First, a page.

Cabinet backs cuts to solar power subsidy
Owners of solar panels will no longer be guaranteed high prices for selling their electricity after Chancellor Angela Merkel's cabinet decided on Wednesday to cut consumer subsidies for solar power.
The cut, an initiative of Environment Minister Norbert Röttgen, was sparked by concerns that the solar subsidy was overheating the market and artificially pushing down the price of photovoltaic cells, which convert sunlight into electricity.
Solar panel owners have hitherto been guaranteed good prices for their power via a surcharge that all electricity consumers pay in order to cross-subsidise the industry. The purpose was to encourage the purchase of solar panels.
But this had eventually created an unacceptable market distortion, Röttgen said after the cabinet decision. Therefore the subsidy for solar power would in future be adjusted according to the current market trends.
Germany is the world's leading market for solar panels but the subsidy had caused a dramatic drop in the price of German-made solar panels amid competition from cheaper producers in China.
For roof installations, the subsidy would be cut this year by about 16 percent and for solar parks it would be cut by 15 percent. Panels on so-called conversion sites such as old army bases and rubbish dumps would see a cut of 11 percent.
Power from panels installed on farmland would no longer be subsidised at all, because of concerns farmers had found it more lucrative to put in solar panels than plant crops.
The changes will come into effect on July 1 should it be passed by parliament.
The subsidies were already set to taper off over time, under the Renewable Energy Act. But this will be steepened under the new cabinet proposal.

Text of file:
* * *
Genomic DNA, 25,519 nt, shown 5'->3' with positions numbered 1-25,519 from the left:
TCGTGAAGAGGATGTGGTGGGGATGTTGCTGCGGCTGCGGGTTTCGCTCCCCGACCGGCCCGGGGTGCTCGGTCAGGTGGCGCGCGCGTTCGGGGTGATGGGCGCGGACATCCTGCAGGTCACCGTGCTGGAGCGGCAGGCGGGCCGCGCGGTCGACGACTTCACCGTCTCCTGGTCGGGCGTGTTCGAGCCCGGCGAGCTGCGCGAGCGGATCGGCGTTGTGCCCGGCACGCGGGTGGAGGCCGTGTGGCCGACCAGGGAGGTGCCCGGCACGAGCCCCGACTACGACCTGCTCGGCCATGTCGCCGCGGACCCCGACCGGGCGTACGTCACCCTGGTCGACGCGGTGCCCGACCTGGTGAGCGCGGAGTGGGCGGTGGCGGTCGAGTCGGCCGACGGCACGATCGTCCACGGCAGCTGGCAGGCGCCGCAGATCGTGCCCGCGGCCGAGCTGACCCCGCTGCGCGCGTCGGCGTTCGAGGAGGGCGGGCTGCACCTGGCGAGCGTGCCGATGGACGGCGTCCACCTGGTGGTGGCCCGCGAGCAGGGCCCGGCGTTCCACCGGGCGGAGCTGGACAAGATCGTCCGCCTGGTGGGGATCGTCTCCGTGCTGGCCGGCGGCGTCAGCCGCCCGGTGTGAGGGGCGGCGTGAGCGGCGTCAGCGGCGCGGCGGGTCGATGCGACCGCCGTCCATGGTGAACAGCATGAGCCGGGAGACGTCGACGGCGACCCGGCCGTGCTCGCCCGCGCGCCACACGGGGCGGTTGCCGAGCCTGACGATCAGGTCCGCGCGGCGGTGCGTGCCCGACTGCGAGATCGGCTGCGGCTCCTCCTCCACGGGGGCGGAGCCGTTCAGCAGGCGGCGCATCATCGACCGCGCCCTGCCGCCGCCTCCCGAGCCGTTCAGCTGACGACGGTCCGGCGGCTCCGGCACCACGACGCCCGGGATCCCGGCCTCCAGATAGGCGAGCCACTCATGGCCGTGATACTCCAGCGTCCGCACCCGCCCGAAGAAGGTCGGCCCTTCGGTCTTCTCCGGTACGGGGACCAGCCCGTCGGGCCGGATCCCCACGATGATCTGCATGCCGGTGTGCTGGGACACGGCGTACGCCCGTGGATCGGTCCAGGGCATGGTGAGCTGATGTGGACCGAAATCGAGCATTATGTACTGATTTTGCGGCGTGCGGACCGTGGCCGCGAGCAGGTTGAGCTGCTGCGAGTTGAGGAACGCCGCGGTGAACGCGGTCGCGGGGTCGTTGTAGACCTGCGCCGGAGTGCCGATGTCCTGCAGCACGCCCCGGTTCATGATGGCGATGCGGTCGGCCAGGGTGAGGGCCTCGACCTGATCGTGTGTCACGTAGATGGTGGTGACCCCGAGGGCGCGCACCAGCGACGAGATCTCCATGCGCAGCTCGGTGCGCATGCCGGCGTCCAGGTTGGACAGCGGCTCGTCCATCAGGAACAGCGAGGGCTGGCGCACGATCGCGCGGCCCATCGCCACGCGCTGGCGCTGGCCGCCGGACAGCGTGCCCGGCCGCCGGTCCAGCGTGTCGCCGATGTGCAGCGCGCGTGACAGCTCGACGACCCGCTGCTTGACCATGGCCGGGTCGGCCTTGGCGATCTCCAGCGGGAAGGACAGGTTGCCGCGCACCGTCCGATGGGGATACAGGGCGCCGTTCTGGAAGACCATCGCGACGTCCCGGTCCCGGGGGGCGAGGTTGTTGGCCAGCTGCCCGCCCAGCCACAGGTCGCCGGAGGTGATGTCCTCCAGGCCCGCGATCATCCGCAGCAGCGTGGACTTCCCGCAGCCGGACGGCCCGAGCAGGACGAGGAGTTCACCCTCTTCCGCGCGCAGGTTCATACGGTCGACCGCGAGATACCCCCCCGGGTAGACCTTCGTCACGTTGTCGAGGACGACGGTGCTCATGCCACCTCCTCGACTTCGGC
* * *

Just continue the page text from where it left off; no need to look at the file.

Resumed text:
From January 2011, the rate at which the subsidy drops away will increase from the present average of 9 percent by a further 2.5 percent if additional solar energy systems total more than 3,500 megawatts in a year. From 2012 the drop will be an additional 3 percent.
On top of that, higher consumption of the electricity by the panel owners themselves will be encouraged. Private homes that use their own solar power will get a financial incentive of eight rather than the present three cents per kilowatt-hour. This will also apply to businesses with solar power systems of up to 800 kilowatts.
In 2009, more than 3,000 megawatts worth of solar panels were installed, bringing the total in operation across the country to about 9,000 megawatts worth. Some 100 German solar companies with 60,000 workers generated about €9 billion in sales.
The German Solar Industry Association called for changes to the plan.
“The size and speed of the cut threatens the existence of a large part of the German solar industry,” said association chief Günther Cramer.